|Bringing Back Holleywood||
When the cold weather came and the crew moved inside, so did the field mice. The guys have a system for getting rid of them--before leaving for the day, they set old fashioned traps baited with peanut butter. In the morning, they collect the catch and set it out on rails of the dumpster, for the crows. Now crows gather by the dumpster each morning, hoping for a meal. Unfortunately for the crows (but happily for us) the kill counts have diminished considerably.
Bill Sigsworth cuts and planes panels, one by painstaking one, for wainscotting in the laundry room.
We thought by now, we'd explored every nook and cranny, but Rob came upon a decorative treasure in a crawl space above the ceiling at the far end of the center hall. Carefully heaving himself through a pop-out, he found remnants of the Italianate handpainted ceiling discovered in the china closet which was apparently painted over when Governor Holley's new wife called for the house's first renovation in 1860.
We loved the palette at Holleywood: warm greens, grays, champagnes. While Chris Brennan excavated the collections of Farrow and Ball, Ben Moore, Donald Kaufman and California Paints for complementary room colors, Lance went to work recreating original shades we wanted to match.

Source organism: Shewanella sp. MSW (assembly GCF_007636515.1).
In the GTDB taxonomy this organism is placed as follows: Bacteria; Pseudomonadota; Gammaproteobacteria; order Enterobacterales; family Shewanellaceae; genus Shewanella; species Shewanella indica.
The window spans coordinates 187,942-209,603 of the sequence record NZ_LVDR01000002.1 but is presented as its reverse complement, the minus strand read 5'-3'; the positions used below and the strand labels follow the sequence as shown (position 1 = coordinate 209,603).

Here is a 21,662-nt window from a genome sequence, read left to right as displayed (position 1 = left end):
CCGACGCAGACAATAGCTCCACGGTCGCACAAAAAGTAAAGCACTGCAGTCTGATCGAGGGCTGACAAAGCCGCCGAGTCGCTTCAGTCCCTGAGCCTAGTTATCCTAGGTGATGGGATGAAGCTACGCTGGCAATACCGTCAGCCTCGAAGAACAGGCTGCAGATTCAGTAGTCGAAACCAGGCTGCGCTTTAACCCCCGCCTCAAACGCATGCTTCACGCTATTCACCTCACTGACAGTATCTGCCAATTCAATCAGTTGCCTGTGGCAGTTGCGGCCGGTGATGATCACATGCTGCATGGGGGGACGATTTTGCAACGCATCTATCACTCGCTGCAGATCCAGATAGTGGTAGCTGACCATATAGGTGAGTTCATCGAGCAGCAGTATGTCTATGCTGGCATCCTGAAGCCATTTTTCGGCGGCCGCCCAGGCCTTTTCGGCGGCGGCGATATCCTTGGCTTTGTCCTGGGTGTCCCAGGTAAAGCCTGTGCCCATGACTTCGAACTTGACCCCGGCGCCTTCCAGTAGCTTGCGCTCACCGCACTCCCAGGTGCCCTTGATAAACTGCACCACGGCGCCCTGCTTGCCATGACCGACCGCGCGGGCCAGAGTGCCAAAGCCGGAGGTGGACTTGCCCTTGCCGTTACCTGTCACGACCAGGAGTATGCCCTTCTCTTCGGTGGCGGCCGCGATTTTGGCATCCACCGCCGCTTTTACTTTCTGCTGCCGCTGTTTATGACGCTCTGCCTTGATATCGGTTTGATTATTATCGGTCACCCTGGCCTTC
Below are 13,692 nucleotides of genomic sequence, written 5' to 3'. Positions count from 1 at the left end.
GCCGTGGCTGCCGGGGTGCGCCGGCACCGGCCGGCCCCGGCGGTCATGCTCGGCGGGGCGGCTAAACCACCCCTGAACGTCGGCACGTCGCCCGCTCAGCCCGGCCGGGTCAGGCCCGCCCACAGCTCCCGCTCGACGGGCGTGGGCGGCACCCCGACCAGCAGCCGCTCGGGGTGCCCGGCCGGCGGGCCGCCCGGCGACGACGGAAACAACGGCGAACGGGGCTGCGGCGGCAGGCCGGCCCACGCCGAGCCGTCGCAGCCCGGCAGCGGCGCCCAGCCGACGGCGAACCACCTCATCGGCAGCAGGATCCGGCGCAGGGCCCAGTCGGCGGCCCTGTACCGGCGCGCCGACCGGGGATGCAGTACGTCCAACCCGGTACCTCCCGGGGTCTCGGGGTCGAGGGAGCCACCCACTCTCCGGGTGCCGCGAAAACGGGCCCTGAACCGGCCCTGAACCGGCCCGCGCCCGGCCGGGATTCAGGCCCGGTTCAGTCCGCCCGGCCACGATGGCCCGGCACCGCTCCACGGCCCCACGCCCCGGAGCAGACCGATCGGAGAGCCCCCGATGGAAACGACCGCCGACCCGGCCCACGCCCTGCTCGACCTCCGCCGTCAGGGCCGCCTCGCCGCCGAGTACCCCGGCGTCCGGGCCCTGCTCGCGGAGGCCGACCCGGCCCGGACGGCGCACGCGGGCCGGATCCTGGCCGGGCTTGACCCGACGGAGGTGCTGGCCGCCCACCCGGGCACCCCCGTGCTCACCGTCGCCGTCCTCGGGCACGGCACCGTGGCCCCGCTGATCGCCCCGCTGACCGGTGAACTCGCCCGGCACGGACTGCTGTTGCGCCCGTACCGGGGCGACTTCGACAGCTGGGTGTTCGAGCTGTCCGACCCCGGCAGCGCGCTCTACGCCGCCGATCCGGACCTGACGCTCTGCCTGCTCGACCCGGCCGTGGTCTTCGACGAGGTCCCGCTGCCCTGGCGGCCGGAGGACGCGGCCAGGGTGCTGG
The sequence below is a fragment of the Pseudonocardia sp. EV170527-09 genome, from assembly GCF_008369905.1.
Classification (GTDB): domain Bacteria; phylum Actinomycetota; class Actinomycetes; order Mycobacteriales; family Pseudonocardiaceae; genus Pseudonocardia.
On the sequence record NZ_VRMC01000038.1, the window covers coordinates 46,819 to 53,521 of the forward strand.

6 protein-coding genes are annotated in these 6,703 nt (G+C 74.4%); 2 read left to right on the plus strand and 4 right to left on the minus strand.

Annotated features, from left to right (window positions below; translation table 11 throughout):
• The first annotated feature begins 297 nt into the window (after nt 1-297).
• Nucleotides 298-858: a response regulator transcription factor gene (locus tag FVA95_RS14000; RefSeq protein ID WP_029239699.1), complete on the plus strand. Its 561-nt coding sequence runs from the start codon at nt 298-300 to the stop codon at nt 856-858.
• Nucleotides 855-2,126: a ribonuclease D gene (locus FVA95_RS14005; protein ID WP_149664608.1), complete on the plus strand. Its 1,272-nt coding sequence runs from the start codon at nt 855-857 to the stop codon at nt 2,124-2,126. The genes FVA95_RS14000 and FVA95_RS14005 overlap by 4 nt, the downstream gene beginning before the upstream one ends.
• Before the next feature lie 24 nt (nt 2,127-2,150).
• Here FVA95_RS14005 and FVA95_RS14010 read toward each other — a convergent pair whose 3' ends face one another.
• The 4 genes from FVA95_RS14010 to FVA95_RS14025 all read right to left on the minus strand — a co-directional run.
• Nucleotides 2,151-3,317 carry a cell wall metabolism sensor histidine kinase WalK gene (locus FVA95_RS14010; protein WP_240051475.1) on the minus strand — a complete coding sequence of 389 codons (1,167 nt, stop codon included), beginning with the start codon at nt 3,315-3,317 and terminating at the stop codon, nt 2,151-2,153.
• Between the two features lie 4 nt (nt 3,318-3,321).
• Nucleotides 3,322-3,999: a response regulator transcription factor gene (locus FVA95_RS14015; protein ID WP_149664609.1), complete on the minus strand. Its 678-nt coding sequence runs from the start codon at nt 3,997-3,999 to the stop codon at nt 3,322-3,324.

It takes a village to restore a house the size of Holleywood. Most of the crew gathered on-site a couple of days before Christmas for a group portrait taken on the front steps, by GC Ellen Burcroff.
After months of exterior work, Rob and the team are making progress indoors, and I am beginning to think of the house as a home instead of a project. We are doing wooden cabinetry to match the vintage feeling of the slate sink that Chris found. Rob, a master carpenter, will build the cabinets to match this photo from Ellen's archives. He'll build them out of aged wood: 80 yr old fir reclaimed from beams in an old aircraft hangar. "Reclaiming old wood makes for a truly green renovation," says Rob. "Plus, aged wood is more beautiful. It takes 50 years to get fir this color."
Sample of local marble that we're using to make sill for the Mott tub in master bathroom.
Mike Zordan and his brother are third-generation plasterers. If anybody can save this fresco-d wall, they can. Mike agrees to give it a try, to see if he can patch the big cracks but leave small fissures, for character. After they attend to a piece of the wall, we'll take a look and decide what to do.
We're transforming a closet into a bathroom, in the second floor bedroom across from the tower room. (The former owners used it as their master.) To give the boxy bathroom more charm, we're adding wainscotting.
who we are
We are a couple of Upper West Siders from NYC who never set out to buy an old mansion in Connecticut. But the moment we walked through its massive front door, we were smitten. The info on this site is earnestly cobbled from a variety of sources, including the web. Please let us know if we've gotten something wrong, or if there's a story about Holleywood you'd like to share.